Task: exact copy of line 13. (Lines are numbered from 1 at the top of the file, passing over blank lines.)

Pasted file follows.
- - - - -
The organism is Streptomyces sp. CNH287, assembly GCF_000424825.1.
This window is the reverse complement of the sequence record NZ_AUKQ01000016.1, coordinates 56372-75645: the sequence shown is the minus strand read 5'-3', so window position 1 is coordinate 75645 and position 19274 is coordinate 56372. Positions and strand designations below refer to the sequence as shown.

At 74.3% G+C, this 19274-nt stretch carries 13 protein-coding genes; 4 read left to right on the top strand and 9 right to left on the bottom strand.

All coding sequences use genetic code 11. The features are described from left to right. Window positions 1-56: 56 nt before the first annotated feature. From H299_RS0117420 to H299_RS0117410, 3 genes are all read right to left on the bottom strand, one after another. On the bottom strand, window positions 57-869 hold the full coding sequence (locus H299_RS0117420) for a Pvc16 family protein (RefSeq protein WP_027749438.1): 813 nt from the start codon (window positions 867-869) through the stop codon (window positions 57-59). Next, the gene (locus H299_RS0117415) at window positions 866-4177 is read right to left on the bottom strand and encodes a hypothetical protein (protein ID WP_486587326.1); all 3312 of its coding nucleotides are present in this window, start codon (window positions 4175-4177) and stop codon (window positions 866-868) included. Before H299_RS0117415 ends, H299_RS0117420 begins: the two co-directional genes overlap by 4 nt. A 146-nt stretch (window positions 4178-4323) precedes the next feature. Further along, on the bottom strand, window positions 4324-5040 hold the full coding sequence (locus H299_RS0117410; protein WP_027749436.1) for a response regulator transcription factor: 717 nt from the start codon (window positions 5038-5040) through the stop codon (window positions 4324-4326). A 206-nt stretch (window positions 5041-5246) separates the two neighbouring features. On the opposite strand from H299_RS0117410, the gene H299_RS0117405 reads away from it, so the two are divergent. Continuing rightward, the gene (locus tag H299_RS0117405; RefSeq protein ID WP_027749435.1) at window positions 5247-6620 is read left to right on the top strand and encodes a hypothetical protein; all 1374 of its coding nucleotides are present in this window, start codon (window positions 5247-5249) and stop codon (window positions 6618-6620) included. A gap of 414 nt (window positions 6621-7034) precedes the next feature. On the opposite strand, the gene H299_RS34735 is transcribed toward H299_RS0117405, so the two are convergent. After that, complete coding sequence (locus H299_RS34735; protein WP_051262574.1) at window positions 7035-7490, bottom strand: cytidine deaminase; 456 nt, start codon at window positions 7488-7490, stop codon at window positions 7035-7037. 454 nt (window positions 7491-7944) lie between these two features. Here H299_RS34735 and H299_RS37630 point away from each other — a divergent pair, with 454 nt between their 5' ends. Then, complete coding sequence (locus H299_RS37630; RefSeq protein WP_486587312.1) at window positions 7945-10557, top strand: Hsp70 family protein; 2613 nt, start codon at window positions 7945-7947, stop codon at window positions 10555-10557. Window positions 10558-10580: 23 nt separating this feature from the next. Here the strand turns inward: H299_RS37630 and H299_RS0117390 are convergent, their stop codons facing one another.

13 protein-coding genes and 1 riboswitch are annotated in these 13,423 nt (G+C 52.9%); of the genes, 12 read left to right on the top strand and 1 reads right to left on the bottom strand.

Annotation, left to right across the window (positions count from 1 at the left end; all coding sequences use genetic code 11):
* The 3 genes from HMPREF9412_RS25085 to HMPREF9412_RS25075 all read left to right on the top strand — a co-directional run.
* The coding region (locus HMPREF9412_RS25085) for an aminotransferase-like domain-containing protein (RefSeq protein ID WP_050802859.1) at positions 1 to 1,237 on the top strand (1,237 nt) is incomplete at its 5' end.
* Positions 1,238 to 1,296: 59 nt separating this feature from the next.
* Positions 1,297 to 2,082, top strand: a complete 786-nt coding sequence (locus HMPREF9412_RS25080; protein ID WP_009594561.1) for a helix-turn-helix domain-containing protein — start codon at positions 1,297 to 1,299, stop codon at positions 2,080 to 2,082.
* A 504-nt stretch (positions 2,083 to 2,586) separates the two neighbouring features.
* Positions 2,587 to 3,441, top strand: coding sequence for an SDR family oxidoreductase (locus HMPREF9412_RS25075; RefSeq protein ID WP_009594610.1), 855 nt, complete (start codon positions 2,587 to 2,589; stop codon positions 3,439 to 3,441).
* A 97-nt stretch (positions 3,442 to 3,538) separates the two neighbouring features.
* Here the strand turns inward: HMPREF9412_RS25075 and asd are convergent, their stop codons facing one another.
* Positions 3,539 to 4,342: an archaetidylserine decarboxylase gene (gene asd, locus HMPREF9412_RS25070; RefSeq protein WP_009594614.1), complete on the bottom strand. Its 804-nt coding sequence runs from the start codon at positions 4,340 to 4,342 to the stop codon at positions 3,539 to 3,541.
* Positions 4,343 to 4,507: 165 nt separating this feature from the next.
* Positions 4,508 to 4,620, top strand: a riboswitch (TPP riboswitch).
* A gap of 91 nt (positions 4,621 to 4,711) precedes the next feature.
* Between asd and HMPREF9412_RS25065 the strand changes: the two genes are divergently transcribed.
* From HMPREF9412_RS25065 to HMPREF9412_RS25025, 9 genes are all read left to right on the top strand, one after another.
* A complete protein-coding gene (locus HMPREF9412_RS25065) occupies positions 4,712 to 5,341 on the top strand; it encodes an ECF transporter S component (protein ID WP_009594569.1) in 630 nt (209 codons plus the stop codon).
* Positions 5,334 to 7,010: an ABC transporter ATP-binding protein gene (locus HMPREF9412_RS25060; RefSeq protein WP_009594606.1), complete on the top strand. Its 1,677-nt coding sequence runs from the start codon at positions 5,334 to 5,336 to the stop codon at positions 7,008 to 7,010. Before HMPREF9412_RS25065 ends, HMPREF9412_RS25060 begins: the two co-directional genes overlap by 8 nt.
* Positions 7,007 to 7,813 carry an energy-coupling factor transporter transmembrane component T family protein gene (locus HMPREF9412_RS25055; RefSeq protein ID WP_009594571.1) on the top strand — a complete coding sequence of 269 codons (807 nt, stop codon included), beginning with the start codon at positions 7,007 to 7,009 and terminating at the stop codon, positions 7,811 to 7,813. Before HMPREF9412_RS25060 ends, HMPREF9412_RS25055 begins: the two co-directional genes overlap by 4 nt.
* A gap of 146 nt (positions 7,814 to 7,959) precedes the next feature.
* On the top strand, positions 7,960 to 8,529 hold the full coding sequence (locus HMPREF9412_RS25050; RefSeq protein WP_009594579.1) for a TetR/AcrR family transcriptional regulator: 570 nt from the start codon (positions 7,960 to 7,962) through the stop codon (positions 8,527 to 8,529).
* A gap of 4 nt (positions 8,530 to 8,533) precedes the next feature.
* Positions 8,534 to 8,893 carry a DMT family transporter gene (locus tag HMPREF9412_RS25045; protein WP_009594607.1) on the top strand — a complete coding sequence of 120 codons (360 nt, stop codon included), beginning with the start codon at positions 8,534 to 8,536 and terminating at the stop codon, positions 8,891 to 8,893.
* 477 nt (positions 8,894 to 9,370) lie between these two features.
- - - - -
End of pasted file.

* A 97-nt stretch (positions 3,442 to 3,538) separates the two neighbouring features.